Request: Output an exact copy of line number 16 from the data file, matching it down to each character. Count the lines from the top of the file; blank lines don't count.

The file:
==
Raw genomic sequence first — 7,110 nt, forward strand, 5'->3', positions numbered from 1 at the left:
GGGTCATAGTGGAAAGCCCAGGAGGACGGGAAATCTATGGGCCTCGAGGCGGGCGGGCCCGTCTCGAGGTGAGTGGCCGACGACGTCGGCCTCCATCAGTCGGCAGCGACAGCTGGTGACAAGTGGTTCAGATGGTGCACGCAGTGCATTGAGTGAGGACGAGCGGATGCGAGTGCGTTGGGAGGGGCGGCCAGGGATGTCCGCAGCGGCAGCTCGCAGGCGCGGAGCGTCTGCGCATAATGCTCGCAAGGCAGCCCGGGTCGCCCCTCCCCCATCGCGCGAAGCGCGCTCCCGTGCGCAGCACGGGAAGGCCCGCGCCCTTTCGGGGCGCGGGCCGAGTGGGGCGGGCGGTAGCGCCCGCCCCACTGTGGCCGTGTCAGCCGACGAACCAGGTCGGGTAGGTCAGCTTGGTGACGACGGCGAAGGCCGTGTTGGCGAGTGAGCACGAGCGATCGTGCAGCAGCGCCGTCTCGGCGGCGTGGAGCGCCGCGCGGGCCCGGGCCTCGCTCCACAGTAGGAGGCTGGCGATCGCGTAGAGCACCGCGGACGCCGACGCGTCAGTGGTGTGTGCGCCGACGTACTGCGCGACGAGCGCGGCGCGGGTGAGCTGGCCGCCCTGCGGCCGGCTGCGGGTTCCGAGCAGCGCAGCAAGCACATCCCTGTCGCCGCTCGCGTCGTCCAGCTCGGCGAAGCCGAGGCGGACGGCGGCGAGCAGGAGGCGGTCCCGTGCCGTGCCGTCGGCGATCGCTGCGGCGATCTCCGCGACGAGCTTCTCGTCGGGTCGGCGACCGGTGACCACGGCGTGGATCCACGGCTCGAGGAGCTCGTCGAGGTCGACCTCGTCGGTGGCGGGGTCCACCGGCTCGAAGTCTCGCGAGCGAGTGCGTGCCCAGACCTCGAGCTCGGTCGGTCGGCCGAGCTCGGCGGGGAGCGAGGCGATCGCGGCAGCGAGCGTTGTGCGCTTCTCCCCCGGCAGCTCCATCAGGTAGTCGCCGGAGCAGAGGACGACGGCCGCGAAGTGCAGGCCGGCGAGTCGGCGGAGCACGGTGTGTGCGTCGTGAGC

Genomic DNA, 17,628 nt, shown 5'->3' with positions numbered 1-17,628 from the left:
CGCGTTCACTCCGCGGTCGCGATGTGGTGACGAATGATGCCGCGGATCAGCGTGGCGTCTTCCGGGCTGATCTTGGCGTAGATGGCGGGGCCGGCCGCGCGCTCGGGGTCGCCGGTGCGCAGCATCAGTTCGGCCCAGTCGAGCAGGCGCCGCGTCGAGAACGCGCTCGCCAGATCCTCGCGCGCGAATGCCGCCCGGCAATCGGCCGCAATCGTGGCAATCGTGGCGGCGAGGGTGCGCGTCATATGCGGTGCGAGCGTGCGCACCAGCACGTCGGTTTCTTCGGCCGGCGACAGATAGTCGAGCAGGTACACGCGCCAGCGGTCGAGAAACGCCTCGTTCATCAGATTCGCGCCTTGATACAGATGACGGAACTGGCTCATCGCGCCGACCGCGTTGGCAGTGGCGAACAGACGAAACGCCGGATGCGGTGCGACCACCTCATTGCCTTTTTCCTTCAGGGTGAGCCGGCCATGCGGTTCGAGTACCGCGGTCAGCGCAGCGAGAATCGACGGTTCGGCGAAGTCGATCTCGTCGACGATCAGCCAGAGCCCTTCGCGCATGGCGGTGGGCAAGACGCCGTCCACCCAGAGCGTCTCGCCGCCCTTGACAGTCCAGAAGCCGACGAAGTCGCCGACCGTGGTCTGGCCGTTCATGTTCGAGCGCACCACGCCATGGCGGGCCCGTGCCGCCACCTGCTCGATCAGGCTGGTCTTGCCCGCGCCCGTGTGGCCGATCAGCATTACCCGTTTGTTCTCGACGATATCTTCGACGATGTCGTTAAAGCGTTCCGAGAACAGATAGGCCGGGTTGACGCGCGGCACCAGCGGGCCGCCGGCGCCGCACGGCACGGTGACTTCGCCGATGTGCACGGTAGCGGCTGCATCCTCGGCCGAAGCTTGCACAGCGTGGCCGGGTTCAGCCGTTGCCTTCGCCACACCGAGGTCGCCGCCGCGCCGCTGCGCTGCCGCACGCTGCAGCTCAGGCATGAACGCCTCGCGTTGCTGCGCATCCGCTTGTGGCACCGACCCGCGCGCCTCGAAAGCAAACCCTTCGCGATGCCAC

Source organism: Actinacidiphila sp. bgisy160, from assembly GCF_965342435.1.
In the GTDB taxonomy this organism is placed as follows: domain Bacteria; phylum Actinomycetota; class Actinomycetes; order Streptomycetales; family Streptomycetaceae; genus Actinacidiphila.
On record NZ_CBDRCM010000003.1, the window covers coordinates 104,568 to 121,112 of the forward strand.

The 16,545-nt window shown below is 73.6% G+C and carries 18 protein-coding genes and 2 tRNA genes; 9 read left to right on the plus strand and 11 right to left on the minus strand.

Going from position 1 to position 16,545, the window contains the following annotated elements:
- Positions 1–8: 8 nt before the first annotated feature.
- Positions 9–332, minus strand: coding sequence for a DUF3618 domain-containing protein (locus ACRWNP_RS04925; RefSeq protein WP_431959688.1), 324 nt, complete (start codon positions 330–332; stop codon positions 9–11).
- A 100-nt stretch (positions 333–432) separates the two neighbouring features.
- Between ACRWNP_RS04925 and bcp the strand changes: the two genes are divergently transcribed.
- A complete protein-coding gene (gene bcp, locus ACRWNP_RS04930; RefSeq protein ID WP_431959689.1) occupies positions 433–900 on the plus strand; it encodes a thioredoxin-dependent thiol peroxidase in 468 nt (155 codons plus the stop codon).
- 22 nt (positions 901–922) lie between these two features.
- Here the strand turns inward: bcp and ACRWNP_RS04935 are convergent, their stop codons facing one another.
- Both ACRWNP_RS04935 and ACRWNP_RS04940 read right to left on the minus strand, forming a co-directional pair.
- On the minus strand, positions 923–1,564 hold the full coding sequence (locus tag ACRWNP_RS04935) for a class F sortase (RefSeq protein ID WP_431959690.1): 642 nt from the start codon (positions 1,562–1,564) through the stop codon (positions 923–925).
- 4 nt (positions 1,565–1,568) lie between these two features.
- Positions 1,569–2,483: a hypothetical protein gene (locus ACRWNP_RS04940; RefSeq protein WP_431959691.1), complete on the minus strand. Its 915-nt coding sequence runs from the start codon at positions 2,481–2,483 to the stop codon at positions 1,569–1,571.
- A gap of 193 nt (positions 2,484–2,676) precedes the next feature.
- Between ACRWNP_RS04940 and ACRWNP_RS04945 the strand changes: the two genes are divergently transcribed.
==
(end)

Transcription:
- Here the strand turns inward: bcp and ACRWNP_RS04935 are convergent, their stop codons facing one another.